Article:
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The Universe

Our Earth is a pretty big place, enough to explore for a lifetime. The solar system is even larger, including eight whole planets. Yet, all of these things pale in comparison to the Universe. The Universe is the sum of everything in existence – life, planets, stars, and anything else you can imagine!

An image showing space and a nebula.

A wide view of space. This isn’t the whole Universe (not even close). But, we can’t just take a picture of it! We’re still stuck in the Solar System.

Everything?

When we say the Universe includes ‘everything,’ we really mean it! But, we might not fully appreciate what that includes.
 

Everything is all matter (or material that takes up space). Better yet, it includes space itself. ‘Space’ was actually created when the Universe was. Incredibly, so was time! Something so basic as time itself is part of the Universe. And if that’s the case, what’s not? 

An image of a clock.

If time is part of the Universe, is checking your watch considered astronomy?

Now, all of this Universal stuff is a lot to keep track of! We have to make sense of it somehow. So, let’s briefly put it in order.
 

Structure of the Universe from Earth

Zooming in: Welcome back to planet earth. Our earth is a medium-sized planet in a system of planets surrounding a central star. This star is the sun. And, as big as the sun is, it’s also orbiting something.
 

It’s part of what we call a galaxy, or a large group of stars. All of the stars in this galaxy are orbiting a HUGE black hole. But guess what? Our galaxy is only one of hundreds of billions of galaxies.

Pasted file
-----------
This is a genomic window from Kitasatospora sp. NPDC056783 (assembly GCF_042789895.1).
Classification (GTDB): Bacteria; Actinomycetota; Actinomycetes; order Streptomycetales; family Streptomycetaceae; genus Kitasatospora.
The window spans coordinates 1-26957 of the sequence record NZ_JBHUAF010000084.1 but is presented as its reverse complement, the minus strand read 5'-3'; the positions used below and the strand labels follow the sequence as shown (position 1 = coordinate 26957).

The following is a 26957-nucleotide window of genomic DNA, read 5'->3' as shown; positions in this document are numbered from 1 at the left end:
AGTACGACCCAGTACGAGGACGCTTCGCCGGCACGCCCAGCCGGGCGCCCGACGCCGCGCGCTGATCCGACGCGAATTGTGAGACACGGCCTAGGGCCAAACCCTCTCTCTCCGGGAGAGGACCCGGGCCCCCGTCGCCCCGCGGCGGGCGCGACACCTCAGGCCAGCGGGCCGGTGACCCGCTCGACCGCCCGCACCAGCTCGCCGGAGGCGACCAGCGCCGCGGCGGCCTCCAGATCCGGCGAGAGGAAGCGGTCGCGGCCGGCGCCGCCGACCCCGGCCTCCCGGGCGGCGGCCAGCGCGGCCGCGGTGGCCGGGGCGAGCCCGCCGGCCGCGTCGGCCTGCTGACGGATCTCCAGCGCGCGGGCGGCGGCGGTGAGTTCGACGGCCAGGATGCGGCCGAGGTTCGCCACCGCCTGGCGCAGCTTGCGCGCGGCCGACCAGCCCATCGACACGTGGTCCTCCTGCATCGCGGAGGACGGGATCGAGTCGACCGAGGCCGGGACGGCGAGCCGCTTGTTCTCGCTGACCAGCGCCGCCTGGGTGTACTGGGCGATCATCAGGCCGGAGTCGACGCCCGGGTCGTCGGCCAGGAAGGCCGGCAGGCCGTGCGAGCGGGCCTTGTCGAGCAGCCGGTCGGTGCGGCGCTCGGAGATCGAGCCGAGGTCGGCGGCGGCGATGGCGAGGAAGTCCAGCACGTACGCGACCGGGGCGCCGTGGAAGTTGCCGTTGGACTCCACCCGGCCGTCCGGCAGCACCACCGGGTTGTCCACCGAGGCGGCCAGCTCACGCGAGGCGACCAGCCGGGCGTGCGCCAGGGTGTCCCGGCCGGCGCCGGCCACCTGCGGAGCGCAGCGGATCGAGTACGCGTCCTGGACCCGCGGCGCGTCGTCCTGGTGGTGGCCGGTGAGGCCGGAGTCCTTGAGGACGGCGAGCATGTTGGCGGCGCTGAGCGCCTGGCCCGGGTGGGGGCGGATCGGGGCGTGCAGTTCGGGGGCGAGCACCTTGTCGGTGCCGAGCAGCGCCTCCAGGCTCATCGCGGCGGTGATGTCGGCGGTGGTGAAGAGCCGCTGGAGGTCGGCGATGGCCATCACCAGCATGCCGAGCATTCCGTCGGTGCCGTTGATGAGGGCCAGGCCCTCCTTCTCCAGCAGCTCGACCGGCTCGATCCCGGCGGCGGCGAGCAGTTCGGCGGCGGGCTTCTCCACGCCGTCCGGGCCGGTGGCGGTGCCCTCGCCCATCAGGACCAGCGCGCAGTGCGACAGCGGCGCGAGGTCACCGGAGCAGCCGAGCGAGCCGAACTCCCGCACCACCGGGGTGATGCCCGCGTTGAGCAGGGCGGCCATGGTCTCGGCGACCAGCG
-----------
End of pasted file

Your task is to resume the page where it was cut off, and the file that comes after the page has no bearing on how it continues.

An illustration of a spiral galaxy.

A drawing of a galaxy. The stars in it are as tiny as ants.

Lots of these galaxies make-up what we call a supercluster. Finally, several superclusters form the largest things in existence: galaxy filaments. These are huge, bright strings of galaxies. They’re like Christmas lights, decorating a Universal tree.
 
Finally, we’re finished! That’s, well, everything…Okay, actually there’s more. All of the things we just described are only part of the universe. NOT the Universe.
 
Wait, what’s the difference?
 

Universe vs. universe

Capitalization is key! There’s actually a major difference between the U-niverse and the u-niverse. It’s a simple one, but still significant.
 
The u-niverse is the smaller of the two. It’s the part of the U-niverse that we can actually see. Visible light is a part of the Universe, but it’s only in a subsection of it. This luminous zone is the u-niverse.
 
Oppositely, as we’ve said before, the U-niverse includes literally everything (even the things we can’t see).
 

How Big is the Universe?

The answer: scientists aren’t sure. They’ve only estimated the size of the u-niverse, but even that is astounding. It’s 91 billion light-years wide! We can’t even imagine how big that is.
 

Still, people want to know the size of the bigger Universe. Unfortunately, we have no clue. The main problem we run into is, again, just not being able to see what’s out there. Light just hasn’t reached that far into space yet. As it travels, we get a clearer picture of space as a whole.

An illustration of light beams in space.

Light beams traveling in space. What will they reveal next?

Maybe one day, the light will hit an edge and stop. That would tell us the size of the Universe. Conversely, the light could go on forever! Unless something happens to it, we can only really guess.
 

How Old is the Universe?

Luckily, we have a better answer to this question. The age of the universe is 13.8 billion years! This is really an amazing fact when we put it into perspective. Human beings rarely live more than 100 years. Doing some math leads us to the following conclusion:
 
Our lives are a smaller part of the age of the universe than a second is within a year. Let’s say this another way. If the Universe was a year old, we would live less than a second.
 
And how was it born? That’s a whole other story. There’s time enough in the Universe to tell it, but not in this short article!